The above is the function configuration of each PR partial decryptor with roof function SW which serves as a switching gate in each perfect permutation network depicted in FIG. 20 and the associated verifier P70B. Next, a description will be given of the fixed partial decryptor with proof function SWF in the perfect permutation network shown in FIG. 20.
Fixed Partial Decryptor with Proof Function SWF
The fixed partial decryptor SWF is used to perform the fixed permutation and partial decryption in the permutation network of
The fixed partial decryptor with proof function SWF performs operations as described below. In this instance, when the operations are simultaneously executable, they may be performed in parallel. The order of operations may be changed, if possible. Furthermore, plural operations by plural devices of the same function may be performed by one device while changing parameters as required.
Step 1: The partial decryptor 141F performs partial decryption of (M_{0}, G_{0}) with the inputs −x and (M_{0}, G_{0}) and the random information 0, and outputs the result (M′_{0}, G′_{0}) of the partial decryption and proof information 0 proving its validity.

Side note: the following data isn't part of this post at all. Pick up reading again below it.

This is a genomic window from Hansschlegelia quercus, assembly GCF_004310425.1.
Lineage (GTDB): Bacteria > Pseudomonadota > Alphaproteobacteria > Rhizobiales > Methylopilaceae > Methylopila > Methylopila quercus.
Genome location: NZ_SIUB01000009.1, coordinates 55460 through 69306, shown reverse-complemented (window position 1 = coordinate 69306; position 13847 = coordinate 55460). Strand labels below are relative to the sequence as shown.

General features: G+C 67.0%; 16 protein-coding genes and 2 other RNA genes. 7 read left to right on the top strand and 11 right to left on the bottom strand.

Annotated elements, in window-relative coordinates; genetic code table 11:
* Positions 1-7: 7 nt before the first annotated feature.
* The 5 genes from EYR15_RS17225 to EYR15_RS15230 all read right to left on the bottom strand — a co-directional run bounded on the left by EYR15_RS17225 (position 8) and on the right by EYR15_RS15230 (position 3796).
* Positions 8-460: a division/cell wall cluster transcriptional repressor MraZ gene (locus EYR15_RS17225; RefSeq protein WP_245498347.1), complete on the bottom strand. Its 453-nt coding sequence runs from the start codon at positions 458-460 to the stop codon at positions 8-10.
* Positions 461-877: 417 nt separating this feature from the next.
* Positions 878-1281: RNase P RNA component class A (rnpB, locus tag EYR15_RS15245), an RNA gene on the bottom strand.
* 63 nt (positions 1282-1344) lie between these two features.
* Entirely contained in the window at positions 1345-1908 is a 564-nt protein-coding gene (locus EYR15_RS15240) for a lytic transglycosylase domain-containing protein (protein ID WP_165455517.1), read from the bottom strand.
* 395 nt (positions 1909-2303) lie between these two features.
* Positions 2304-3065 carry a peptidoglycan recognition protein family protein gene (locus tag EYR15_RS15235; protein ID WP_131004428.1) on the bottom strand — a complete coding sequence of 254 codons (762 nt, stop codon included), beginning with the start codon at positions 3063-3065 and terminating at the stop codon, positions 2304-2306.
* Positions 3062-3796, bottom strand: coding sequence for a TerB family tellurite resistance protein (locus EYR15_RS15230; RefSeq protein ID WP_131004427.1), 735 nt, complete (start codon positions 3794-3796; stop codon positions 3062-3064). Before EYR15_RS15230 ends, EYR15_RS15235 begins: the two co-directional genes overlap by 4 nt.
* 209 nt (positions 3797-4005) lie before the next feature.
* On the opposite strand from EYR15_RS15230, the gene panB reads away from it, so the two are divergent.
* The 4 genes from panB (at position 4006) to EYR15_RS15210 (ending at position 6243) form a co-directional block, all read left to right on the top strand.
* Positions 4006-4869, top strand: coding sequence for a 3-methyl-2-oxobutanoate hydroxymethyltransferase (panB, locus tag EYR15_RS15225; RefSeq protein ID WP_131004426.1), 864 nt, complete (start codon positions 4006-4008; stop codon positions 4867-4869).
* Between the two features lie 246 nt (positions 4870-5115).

Step 2: The partial decryptor 142F performs partial decryption of (M_{1}, G_{1}) with the inputs −x and (M_{0}, G_{0}) and the random information 1, and outputs the result (M′_{1}, G′_{1}) of the partial decryption and proof information 1 proving its validity.
PR Partial Decryptor with Proof Function SW
As described previously, the partial decryptor with proof function SW performs the permutation/randomization/partial decryption of the two input El Gamal ciphertexts (M_{0}, G_{0}) and (M_{1}, G_{1}), and outputs (M′_{0}, G′_{0}) and (M′_{1}, G′_{1}) together with their validity proofs without revealing the secret information. In the example of
The PR partial decryptor with proof function SW is composed of a PR partial decryptor 124 and a PR partial decryption proof generator 125. The PR partial decryptor 124 is formed by a permuter/randomizer 124A and two partial decryptors 124B and 124C.
The PR partial decryptor SW performs operations as described below. In this instance, when the operations are simultaneously executable, they may be performed in parallel. The order of operations may be changed, if possible. Furthermore, plural operations by plural devices of the same function may be performed by one device while changing parameters as required.